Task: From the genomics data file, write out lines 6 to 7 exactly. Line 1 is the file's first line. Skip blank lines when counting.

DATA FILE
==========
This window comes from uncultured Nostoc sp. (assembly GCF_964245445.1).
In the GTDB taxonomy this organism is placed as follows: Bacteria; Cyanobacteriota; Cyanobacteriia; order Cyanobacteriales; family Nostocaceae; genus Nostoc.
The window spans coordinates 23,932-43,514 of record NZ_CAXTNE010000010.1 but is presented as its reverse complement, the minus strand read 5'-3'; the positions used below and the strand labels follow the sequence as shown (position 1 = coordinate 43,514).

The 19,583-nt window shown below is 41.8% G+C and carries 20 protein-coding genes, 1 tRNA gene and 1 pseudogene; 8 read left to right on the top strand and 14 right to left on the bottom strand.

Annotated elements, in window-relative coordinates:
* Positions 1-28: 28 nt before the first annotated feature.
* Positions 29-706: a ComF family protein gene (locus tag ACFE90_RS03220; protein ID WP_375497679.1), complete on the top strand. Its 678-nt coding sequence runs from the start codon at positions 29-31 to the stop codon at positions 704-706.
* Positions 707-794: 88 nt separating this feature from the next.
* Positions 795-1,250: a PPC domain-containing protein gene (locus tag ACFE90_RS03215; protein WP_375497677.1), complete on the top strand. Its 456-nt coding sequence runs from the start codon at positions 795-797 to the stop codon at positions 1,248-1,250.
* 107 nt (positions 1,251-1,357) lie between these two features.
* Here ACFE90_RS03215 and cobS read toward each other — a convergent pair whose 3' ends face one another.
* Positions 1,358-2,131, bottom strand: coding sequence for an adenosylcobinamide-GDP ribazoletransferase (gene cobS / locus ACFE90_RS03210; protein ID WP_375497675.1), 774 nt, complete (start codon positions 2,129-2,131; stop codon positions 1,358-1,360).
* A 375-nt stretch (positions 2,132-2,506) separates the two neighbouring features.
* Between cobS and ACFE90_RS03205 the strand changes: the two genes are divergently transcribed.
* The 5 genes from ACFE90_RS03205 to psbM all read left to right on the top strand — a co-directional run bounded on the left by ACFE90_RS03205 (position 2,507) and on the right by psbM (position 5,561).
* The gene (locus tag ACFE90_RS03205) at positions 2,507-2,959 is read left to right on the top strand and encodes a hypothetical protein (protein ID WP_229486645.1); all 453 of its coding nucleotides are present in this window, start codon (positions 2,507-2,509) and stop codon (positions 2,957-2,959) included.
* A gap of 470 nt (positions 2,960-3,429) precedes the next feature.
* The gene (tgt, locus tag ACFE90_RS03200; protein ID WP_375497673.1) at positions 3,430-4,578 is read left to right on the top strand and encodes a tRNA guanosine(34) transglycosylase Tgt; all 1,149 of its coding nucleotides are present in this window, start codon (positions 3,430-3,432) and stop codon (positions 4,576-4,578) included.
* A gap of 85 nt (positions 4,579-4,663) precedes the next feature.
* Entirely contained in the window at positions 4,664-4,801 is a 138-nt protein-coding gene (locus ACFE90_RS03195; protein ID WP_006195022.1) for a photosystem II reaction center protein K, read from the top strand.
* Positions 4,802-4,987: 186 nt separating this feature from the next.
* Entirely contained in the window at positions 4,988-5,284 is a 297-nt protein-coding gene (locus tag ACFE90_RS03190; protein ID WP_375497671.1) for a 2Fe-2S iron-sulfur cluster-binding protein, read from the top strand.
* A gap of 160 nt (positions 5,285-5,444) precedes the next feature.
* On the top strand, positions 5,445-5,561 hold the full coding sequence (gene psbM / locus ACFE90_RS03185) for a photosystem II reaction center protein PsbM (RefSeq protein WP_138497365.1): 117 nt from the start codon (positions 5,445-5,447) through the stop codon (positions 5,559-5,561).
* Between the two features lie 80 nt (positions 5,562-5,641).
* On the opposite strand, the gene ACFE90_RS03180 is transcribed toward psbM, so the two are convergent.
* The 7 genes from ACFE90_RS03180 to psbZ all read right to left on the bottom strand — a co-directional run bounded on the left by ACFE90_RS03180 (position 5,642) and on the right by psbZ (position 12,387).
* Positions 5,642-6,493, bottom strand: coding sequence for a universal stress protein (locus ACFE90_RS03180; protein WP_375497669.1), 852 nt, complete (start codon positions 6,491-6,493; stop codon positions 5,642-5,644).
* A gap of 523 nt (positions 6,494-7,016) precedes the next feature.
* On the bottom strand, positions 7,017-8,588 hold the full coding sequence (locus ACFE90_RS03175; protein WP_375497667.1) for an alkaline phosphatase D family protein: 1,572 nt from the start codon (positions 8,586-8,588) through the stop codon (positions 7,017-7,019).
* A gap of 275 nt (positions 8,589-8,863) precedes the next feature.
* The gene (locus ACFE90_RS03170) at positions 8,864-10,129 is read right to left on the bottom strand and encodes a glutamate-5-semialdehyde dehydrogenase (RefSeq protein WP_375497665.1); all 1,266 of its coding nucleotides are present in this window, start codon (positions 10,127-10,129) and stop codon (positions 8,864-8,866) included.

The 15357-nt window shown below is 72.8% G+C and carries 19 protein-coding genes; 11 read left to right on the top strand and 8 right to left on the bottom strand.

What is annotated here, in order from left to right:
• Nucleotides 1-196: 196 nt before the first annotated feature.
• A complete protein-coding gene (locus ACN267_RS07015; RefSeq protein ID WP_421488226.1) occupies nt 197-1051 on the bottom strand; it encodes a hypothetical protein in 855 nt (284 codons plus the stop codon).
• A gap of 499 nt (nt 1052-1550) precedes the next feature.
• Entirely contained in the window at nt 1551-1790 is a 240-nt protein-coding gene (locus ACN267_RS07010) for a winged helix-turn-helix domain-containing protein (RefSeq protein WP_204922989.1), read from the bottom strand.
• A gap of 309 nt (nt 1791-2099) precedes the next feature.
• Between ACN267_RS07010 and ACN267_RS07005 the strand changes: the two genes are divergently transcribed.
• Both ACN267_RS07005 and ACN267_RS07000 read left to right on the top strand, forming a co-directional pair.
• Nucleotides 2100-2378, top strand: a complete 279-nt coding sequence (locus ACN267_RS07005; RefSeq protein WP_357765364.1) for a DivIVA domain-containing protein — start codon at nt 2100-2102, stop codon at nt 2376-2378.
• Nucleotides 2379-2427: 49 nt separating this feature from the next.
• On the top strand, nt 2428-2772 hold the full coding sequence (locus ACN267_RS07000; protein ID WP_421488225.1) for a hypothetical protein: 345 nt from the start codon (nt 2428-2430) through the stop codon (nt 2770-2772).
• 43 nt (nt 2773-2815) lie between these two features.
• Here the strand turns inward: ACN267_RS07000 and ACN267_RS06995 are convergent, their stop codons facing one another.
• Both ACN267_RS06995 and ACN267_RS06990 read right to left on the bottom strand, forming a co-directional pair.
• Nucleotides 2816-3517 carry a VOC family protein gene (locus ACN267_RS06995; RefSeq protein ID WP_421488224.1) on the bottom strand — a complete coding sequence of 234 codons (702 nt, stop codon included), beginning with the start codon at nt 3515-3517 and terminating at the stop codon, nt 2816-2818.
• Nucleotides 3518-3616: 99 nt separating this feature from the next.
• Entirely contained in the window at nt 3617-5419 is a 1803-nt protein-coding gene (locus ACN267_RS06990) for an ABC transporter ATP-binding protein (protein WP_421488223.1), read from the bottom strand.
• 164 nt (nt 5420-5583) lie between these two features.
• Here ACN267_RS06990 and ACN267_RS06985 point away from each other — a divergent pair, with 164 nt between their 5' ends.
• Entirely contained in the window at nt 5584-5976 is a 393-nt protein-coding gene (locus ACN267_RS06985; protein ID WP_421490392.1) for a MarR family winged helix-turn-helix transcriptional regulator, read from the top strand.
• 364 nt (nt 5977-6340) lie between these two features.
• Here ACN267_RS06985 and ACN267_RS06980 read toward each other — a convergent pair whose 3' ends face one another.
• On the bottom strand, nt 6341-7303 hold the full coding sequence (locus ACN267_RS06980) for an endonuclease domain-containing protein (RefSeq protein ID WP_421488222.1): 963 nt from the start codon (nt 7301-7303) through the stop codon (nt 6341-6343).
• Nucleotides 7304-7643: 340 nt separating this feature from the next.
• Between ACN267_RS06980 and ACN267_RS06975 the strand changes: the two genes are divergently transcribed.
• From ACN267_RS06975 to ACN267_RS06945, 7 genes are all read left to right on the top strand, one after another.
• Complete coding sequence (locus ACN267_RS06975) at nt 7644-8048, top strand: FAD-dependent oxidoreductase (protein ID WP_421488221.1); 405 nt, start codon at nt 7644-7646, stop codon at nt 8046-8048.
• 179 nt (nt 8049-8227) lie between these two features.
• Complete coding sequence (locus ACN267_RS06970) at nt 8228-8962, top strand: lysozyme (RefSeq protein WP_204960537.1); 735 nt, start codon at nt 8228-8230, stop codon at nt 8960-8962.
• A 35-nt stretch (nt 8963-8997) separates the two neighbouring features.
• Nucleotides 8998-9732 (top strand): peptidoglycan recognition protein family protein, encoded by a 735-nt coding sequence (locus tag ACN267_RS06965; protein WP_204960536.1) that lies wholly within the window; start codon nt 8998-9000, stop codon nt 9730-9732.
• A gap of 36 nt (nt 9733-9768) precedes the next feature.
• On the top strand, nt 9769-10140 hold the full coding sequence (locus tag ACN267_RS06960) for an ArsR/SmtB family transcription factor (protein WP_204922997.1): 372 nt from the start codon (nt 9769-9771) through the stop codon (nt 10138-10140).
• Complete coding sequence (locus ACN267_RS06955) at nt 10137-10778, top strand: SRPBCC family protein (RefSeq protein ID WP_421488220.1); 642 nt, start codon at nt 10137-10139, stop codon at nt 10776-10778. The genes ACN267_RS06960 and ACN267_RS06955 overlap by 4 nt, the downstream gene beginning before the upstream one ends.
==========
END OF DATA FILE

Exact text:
* Positions 1-28: 28 nt before the first annotated feature.
* Positions 29-706: a ComF family protein gene (locus tag ACFE90_RS03220; protein ID WP_375497679.1), complete on the top strand. Its 678-nt coding sequence runs from the start codon at positions 29-31 to the stop codon at positions 704-706.